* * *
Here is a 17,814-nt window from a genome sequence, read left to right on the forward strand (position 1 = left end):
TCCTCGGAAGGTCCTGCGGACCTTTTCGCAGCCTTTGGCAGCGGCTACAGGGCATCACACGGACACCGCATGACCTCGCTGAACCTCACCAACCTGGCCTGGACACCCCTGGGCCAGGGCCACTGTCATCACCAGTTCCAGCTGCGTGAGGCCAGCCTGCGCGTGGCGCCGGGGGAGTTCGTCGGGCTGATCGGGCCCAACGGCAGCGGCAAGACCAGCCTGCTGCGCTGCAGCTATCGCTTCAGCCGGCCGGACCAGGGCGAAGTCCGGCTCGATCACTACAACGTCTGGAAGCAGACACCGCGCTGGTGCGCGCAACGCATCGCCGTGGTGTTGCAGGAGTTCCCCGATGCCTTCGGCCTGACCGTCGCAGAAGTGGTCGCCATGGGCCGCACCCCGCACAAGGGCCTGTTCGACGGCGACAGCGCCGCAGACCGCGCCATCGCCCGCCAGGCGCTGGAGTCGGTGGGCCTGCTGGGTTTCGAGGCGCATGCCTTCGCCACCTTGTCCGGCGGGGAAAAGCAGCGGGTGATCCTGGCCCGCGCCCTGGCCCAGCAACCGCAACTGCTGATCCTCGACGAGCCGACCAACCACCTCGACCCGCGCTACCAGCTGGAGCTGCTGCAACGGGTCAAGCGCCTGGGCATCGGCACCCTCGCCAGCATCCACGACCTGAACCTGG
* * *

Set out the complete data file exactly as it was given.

Here is a 17,814-nt window from a genome sequence, read left to right on the forward strand (position 1 = left end):
TCCTCGGAAGGTCCTGCGGACCTTTTCGCAGCCTTTGGCAGCGGCTACAGGGCATCACACGGACACCGCATGACCTCGCTGAACCTCACCAACCTGGCCTGGACACCCCTGGGCCAGGGCCACTGTCATCACCAGTTCCAGCTGCGTGAGGCCAGCCTGCGCGTGGCGCCGGGGGAGTTCGTCGGGCTGATCGGGCCCAACGGCAGCGGCAAGACCAGCCTGCTGCGCTGCAGCTATCGCTTCAGCCGGCCGGACCAGGGCGAAGTCCGGCTCGATCACTACAACGTCTGGAAGCAGACACCGCGCTGGTGCGCGCAACGCATCGCCGTGGTGTTGCAGGAGTTCCCCGATGCCTTCGGCCTGACCGTCGCAGAAGTGGTCGCCATGGGCCGCACCCCGCACAAGGGCCTGTTCGACGGCGACAGCGCCGCAGACCGCGCCATCGCCCGCCAGGCGCTGGAGTCGGTGGGCCTGCTGGGTTTCGAGGCGCATGCCTTCGCCACCTTGTCCGGCGGGGAAAAGCAGCGGGTGATCCTGGCCCGCGCCCTGGCCCAGCAACCGCAACTGCTGATCCTCGACGAGCCGACCAACCACCTCGACCCGCGCTACCAGCTGGAGCTGCTGCAACGGGTCAAGCGCCTGGGCATCGGCACCCTCGCCAGCATCCACGACCTGAACCTGG